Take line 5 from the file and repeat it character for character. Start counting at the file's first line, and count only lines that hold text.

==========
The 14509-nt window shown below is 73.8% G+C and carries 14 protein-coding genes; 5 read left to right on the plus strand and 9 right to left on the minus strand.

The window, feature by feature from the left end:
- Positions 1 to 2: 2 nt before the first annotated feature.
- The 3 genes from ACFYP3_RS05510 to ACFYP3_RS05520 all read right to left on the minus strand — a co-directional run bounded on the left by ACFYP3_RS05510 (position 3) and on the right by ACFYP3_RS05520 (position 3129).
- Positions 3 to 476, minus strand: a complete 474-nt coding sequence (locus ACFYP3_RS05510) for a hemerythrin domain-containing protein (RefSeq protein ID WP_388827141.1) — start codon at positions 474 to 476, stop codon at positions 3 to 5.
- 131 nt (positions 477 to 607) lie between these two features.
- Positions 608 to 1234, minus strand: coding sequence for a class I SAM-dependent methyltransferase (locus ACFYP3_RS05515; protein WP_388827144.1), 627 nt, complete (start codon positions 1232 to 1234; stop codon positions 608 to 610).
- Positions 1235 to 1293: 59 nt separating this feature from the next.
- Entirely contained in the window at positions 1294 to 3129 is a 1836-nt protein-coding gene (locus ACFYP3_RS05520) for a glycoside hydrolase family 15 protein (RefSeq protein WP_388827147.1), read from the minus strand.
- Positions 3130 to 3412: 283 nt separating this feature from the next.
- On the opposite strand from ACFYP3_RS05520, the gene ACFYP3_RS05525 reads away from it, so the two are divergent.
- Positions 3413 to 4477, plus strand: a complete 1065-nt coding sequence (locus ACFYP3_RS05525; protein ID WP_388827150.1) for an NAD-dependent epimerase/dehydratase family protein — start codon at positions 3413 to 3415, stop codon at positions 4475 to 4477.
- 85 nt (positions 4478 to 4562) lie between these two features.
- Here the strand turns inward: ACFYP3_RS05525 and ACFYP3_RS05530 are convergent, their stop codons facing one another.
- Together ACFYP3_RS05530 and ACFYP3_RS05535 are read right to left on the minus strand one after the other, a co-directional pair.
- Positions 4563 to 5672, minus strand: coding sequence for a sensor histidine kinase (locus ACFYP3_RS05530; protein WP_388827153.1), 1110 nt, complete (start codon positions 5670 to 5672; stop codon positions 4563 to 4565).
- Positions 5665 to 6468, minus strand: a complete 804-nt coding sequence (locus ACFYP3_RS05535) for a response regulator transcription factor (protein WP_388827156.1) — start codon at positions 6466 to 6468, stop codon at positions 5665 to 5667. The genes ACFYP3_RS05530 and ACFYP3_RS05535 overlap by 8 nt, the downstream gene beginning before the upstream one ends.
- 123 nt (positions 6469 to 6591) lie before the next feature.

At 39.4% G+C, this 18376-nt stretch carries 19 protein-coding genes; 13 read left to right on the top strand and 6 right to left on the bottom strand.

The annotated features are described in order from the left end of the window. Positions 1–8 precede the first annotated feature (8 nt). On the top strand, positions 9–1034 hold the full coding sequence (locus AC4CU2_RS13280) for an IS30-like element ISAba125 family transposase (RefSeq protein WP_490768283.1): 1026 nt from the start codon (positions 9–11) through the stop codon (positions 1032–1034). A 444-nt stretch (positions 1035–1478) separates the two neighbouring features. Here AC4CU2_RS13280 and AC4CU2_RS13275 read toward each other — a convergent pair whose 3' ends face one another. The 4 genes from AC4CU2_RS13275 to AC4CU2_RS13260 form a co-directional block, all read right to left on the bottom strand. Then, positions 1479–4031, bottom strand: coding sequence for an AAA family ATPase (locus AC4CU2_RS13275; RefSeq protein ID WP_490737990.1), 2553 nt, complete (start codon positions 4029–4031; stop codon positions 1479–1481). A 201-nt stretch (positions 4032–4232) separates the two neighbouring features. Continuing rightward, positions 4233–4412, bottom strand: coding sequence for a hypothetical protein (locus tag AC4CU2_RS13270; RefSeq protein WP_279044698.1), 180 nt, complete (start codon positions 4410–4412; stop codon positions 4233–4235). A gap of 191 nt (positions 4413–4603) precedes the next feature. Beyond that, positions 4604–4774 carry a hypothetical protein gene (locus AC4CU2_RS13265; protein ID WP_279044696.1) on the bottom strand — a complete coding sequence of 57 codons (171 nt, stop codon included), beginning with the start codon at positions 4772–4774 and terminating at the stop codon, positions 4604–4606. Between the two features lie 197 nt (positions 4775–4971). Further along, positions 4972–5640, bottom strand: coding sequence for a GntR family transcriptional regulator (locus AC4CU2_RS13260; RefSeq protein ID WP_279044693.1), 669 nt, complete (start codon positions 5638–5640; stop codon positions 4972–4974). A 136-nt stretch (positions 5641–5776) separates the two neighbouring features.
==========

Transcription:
- Positions 3 to 476, minus strand: a complete 474-nt coding sequence (locus ACFYP3_RS05510) for a hemerythrin domain-containing protein (RefSeq protein ID WP_388827141.1) — start codon at positions 474 to 476, stop codon at positions 3 to 5.